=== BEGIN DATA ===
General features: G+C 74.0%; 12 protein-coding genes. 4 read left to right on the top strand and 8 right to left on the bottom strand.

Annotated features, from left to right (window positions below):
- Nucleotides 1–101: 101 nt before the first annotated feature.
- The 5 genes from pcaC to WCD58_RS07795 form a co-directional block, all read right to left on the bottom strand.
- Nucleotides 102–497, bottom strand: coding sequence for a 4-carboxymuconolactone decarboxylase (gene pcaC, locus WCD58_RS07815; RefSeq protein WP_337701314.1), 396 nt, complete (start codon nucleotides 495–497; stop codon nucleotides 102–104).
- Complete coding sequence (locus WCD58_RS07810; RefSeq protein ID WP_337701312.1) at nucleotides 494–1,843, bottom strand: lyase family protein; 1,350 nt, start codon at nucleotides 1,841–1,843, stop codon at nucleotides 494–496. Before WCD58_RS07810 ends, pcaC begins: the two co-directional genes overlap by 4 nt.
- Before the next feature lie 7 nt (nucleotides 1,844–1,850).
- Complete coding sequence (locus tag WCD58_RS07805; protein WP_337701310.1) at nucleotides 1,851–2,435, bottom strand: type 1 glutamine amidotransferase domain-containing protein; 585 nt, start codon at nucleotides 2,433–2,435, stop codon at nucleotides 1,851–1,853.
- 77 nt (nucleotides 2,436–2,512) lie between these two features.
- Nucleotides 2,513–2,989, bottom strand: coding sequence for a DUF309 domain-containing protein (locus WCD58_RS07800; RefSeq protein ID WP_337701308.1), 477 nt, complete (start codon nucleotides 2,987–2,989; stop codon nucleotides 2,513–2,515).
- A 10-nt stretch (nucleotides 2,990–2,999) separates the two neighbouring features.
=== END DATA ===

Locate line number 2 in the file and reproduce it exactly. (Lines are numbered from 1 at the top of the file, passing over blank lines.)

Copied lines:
Annotated features, from left to right (window positions below):